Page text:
What Foam Roller Is Best

Foam Rolling & Post-Workout Stretching for Muscle Recovery

The post-workout stretch routine is one of the most important times for successful muscle recovery. Following an intense work out, make the most out of post-workout stretching by practicing the foam rolling techniques that will best help muscles recover in a timely fashion.

Foam rolling is quickly becoming part of the standard cool-down for many exercising individuals. Does your gym provide members with access to foam rollers for post workout stretching? Not only does this self-massage technique encourage injury prevention, it maximizes your mobility so you’re less sore the next day. Depending on which muscle groups you focus on, there’s a  foam rolling technique that will best suit your muscle recovery needs.

Gym-goers should know that foam rolling and working out should go together like peanut butter and jelly; you will notice improved recovery times if you consistently follow a post-workout stretching routine. Even if the foam roller is not your favorite stretching aid, there are smaller myofascial self-massagers available that help loosen tight joints and may be easier to use.

If you experience “runner’s knee” pain after long stretches on the treadmill, encourage a post-workout stretching routine filled with rolling techniques that target the IT band and adductors.

If you have tightness in either hip, you can use a foam roller or a lacrosse ball to help invigorate and open tight hip muscles. Because youspend so much time sitting down—in the office, car and at home—people of all activity levels can benefit from post-workout stretching that targets the hips.

There’s no one-size-fits-all method when it comes to stretching for muscle recovery.You will want to have softer rollers for nursing sensitive injuries and harder rollers for digging into trigger points or larger muscle groups. You can even try foam rollers with firm knobs or etched grid patterns if you’re looking to get a deep tissue mini-massage out of foam rolling.

Foam Rolling Specific Help – 6 Major Muscle Groups to Roll Out

If you’re new to foam rolling, this guide will walk you through 6 commonly targeted muscle groups. Remember to test out each rolling technique with minimal pressure until you are comfortable. Want to see what each technique looks like? Download our Foam Rolling E-Book and perfect your foam rolling technique today.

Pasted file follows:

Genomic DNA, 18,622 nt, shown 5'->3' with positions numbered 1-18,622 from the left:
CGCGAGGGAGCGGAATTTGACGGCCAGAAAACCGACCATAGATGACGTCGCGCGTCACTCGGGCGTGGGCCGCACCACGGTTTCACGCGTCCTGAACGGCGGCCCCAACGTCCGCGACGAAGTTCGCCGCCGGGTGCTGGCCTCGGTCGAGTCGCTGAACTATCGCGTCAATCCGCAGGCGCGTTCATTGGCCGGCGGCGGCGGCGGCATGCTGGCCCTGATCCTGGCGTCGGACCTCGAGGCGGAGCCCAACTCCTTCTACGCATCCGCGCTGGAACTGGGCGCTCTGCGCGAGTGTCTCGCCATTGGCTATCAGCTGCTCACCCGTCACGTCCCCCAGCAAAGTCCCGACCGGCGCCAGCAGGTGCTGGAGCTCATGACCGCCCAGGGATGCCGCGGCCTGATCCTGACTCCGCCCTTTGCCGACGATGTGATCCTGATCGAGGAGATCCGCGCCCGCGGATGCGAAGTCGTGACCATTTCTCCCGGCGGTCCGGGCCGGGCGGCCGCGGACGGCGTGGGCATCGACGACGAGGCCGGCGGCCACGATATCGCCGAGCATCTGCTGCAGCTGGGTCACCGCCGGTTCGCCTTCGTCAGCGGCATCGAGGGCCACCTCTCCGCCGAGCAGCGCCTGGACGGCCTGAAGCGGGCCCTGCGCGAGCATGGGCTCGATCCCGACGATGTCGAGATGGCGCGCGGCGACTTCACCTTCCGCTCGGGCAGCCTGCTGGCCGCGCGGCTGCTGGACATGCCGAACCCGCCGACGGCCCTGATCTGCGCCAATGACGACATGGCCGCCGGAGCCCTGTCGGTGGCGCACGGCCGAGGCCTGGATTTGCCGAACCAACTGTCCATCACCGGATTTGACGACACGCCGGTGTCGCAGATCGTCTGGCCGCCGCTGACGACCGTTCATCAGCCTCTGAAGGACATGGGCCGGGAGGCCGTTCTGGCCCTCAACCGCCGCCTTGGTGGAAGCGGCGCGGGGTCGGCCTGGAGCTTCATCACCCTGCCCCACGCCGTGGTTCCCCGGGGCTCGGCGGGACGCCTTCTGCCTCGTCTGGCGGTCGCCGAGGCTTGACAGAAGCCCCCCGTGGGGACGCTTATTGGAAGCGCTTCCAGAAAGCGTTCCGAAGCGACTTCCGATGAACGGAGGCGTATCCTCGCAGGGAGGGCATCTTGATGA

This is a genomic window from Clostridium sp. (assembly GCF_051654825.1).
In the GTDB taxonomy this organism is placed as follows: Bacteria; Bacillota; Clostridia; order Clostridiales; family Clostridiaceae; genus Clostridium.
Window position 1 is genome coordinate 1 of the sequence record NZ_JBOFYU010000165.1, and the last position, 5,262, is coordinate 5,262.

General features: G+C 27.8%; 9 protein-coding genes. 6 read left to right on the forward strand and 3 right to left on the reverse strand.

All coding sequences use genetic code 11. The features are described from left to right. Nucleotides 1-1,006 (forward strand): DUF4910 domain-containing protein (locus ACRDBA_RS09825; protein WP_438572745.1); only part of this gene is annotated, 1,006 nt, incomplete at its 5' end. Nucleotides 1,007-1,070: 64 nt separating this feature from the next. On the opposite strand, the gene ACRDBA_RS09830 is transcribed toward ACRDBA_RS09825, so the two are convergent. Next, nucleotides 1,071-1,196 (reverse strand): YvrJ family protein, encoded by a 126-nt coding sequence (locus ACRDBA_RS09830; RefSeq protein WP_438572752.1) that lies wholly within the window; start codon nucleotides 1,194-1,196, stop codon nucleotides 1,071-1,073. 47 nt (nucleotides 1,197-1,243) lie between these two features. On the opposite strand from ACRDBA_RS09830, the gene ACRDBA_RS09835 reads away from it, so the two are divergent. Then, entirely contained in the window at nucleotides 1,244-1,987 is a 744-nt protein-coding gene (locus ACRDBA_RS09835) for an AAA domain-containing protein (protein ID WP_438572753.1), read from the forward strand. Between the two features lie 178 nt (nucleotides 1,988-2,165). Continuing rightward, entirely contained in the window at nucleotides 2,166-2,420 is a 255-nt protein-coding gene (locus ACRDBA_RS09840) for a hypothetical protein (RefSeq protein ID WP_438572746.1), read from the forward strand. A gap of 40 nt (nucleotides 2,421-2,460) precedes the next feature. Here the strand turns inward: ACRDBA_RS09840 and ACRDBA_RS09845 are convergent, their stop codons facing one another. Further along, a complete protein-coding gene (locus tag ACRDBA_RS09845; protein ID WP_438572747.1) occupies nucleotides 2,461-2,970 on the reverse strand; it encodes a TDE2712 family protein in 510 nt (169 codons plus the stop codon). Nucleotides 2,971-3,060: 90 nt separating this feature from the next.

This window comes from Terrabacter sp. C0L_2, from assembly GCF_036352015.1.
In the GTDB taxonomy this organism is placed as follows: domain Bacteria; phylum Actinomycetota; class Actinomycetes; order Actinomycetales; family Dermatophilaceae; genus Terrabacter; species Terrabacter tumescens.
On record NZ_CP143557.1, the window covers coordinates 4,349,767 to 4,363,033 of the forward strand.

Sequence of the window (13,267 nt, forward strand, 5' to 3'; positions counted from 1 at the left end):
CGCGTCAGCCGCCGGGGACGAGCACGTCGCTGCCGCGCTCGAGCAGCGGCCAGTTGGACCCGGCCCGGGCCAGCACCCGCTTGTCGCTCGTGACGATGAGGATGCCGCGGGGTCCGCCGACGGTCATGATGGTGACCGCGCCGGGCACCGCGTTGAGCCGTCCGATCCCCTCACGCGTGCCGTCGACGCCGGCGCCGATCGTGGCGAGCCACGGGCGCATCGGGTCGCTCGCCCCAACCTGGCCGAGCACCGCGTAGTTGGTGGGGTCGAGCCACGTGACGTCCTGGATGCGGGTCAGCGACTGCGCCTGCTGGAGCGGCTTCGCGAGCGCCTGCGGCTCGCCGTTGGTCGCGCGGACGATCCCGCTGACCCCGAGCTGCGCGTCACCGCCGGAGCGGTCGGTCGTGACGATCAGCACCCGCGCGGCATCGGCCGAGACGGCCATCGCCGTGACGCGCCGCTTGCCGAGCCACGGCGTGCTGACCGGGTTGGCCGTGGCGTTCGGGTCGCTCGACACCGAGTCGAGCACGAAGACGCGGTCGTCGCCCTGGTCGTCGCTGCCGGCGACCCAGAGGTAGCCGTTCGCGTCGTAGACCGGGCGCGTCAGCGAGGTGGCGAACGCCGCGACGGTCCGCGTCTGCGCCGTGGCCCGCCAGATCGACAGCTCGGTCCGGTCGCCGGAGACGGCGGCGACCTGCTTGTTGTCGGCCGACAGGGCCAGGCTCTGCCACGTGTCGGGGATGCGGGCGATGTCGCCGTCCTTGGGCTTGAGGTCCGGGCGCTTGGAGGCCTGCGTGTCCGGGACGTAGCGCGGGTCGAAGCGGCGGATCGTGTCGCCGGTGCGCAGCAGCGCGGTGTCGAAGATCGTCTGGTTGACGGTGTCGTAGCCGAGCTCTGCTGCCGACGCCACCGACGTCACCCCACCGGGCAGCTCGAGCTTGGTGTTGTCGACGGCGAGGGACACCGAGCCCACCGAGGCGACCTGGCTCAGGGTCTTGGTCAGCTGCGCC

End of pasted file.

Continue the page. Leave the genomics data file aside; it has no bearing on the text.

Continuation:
• Place foam roller under calves right above the ankle.
  • Balancing yourself on your hands, roll from ankle to knee and back again.
  • To better access trigger points, point and flex your toes while rolling.
  • Make sure your body is not touching the ground while rolling out calves.
  • Tip: To increase pressure on a particular spot, stack legs on top of each other while rolling.


  • Lie on foam roller at an angle so one inner thigh is on the roller.
  • Use both your forearms and feet to balance on the roller.
  • From this starting point, roll all the way down to above the inner knee.
  • Roll only one leg at a time in this position.


  • Lie on one side with that side’s arm stretched out overhead.
  • Place foam roller under side a few inches under your armpit.
  • Roll towards the armpit and back.
  • Keep your legs and feet stacked to maintain balance.


  • Place foam roller under quadriceps in the middle of the muscle.
  • Keep yourself lifted off of the floor with your forearms.
  • Roll from mid-thigh to the knee and up to the hips.
  • You can roll with one leg or two legs in this position.


  • Place foam roller under hamstrings in the middle of the muscle.
  • Balance on your hands to keep feet from touching the floor.
  • Roll from the base of your gluteus to your knees to access entire hamstring.
  • Try rolling with toes flexed, pointed and turned out to better treat entire hamstring.
  • Tip: To increase pressure on a particular spot, stack legs on top of each other while rolling.


  • Sit on the roller.
  • Place your hands and feet on the floor.
  • Roll back and forth.

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